posted on:November 10, 2010

jQuery step custom position selector

One of the things I am most impressed when we talk about the jQuery is the selector engine. Accessing the DOM elements using selectors in jQuery has become such an easy task, even more so when you mention the fact that (most of) the selectors use the same expressions as a CSS selectors. That is something that non-programming web designer can easily relate to.
This article is a coding exercise in creating a custom selector you may use as a guide to create your own selector.

Download jquery.step.js bundle | View working demo

What am I trying to achieve?

Basically, I needed to get every 3rd element in a collection of elements. (I wanted to apply custom styling to every third element). I was trying to write a simple script for that purpose but then I thought why don’t I make a custom selector out if it.
Building custom selectors in jQuery is not that difficult so if you want to have a go at it here is a great article on the subject.

So my goal was to select elements at a certain step but in another case I also needed to start from the nth element not the first one… So this selector I am presenting here is capable of selecting elements at a certain step but also you can make an “offset” and start with selection at any point in a collection of elements.

Here is the complete code:

jQuery.expr[':'].step = function(node,index,meta){
	var $index = index;
	var $meta = meta[3].toString().split(',');
	var $step = parseInt($meta[0]);	
	var $start = ($meta.length > 1) ? $meta[1] : 0;
	if ($start != 0) $start -= 1;
	return ( ( ($index-$start) / $step ) == Math.floor( ( ($index-$start) / $step ) ) && ( ($index-$start) >= 0 )  );	

Take it step by step

In order to use this selector you will have to, of course link to a jQuery library and and also link to the jquery.step.js found in a download bundle.

<script type="text/javascript" src="jquery.js"></script>
<script type="text/javascript" src="jquery.step.js"></script>

Step selector is used the regular, jQuery way. This would be the syntax if you want to select every third element:

$('ul#one li:step(3)').css('clear','left');

As mentioned this selector can accept the selection starting point. So if you want to select every 3rd element starting from the 5th element on, you would write it like this:

$('ul#two li:step(3,5)').addClass('alt');

First parameter 3 indicates the step and second parameter 5 indicates the starting point for the selection. Note that the parameters must be separated with comma.

Some practical uses

Let’s say you have a gallery of thumbnails floated left and you want to clear the float on every 4th thumbnail. Or you want to assign a specific class name to every 10th list item in order to visually group it. Or you want to insert adds before every 5th news item in your list but not before the first one … etc 🙂

Important note

Here’s one flaw that I couldn’t solve myself… No matter what I tried I couldn’t make it to work properly when I used selectors that included class names. This is an kind of example I had trouble with:

$(' li:step(3)').css('clear','left');

It turned out that jQuery selection engine doesn’t perform any preselecting when using class names so, when creating custom selector, from indexing point of view, writing this:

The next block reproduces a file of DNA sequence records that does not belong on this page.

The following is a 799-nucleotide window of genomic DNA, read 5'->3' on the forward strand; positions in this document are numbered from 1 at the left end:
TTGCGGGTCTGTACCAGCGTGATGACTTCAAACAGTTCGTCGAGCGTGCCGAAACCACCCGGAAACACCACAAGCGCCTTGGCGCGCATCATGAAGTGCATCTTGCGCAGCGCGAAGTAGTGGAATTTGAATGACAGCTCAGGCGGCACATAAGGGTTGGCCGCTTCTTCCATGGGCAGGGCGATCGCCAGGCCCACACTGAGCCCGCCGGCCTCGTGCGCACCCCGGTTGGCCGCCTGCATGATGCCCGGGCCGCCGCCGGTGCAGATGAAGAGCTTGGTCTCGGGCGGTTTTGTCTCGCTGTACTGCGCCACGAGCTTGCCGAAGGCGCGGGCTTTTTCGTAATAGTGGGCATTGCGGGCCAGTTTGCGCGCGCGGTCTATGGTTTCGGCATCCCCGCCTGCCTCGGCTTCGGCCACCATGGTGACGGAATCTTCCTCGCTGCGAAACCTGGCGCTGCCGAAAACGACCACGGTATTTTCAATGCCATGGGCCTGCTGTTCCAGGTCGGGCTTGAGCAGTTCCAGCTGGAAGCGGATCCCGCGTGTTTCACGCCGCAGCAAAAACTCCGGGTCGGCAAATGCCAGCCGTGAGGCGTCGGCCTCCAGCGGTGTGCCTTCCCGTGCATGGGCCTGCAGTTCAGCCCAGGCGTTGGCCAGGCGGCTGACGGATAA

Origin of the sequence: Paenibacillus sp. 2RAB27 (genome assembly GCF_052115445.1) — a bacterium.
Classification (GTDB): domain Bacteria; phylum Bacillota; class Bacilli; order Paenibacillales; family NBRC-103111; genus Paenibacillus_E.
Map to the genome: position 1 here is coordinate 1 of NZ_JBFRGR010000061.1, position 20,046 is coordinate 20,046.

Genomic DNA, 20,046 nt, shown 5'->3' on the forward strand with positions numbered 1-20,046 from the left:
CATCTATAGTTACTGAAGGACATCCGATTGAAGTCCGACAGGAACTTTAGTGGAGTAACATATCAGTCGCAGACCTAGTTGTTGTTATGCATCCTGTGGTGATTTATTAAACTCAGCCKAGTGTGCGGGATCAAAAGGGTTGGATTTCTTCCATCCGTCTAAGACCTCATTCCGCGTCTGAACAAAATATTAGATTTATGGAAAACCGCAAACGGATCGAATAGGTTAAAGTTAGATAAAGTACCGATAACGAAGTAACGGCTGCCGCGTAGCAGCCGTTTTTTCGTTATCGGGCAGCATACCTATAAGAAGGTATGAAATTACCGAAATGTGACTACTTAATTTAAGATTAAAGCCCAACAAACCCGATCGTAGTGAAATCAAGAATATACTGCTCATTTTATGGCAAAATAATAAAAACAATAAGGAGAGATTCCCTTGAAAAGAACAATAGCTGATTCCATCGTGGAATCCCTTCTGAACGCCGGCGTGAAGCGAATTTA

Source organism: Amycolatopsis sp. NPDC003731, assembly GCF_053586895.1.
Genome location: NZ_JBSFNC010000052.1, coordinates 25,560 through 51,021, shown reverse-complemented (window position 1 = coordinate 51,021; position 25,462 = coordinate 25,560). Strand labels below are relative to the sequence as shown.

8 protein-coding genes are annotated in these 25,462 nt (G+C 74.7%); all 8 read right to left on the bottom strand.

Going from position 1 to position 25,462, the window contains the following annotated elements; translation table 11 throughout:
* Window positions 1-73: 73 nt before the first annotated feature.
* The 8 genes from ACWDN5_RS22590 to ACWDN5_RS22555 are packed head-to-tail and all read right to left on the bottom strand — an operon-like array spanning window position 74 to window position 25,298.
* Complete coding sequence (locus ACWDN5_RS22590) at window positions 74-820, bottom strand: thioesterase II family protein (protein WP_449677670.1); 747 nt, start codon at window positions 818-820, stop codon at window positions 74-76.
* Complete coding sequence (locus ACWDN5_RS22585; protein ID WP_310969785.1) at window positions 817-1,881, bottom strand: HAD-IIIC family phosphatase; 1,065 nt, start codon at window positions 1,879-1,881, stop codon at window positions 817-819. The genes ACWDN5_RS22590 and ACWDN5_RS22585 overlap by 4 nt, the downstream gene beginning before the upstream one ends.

$(' li:step(3)').css('clear','left');

is just as same as writing this:

$('ul li:step(3)').css('clear','left');

Filtering by class names is done later, after the custom selector is being used so that is what makes this kinda incomplete.
If you have an idea how to solve this, please share, your name will be posted here and we will all be grateful 🙂

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Comments (6 Comments)

  1. Nejo
    November 10, 2010

    There already exists a similar selector in jQuery: when you want an offset, simply put an equation adding the offset number. I see the same functionality, but I envy your work, and also greatings your link to help any other developer to extend jQuery.
  2. cssglobe
    November 10, 2010

    Thanks for pointing that out Nejo. This is article is now nothing but an exercise in creating custom selectors.
  3. Diego Perini
    November 10, 2010

    Good explanation on how to extend jQuery selectors but as Nejo said much of the functionality is already achieved by standard CSS syntax and jQuery extra selectors mostly duplicates the already rich CSS functionality. If you are interested in a better way to execute "custom functions" bound to structural/positional pseudo-classes I also suggest you have a look at NWMatcher decorator callback, this is the syntax you would use: selector, context, callback ); It ensures the passed "callback" will be invoked for each element matching the selection and will probably yield better performances. The "callback" function is passed the element reference as the only parameter, so this avoids having to loop twice over the same elements to apply changes on them.
  4. porcelanosa
    November 11, 2010

    About Impotant note: where is trouble? All woks correct.
  5. cssglobe
    November 11, 2010

    @porcelanosa: Actually it doesn't :( try changing IDs in example to class names and select them with this selector. You will see that it doesn't work properly. The :step() does the selecting before the ULs are filtered by class names so the indexing is wrong. In this case indexing is important so If you want to get a clearer picture of what happens here just insert this line of code just before the last line (where the script returns the node) so you can see each element's index: $(node).html(index); You will notice that the first element in second UL doesn't have zero index but it continues as if it was part of the same element collection.
  6. Walter Apai
    November 11, 2010

    Excellent Article given by you, thanks a lot. Keep posting more.

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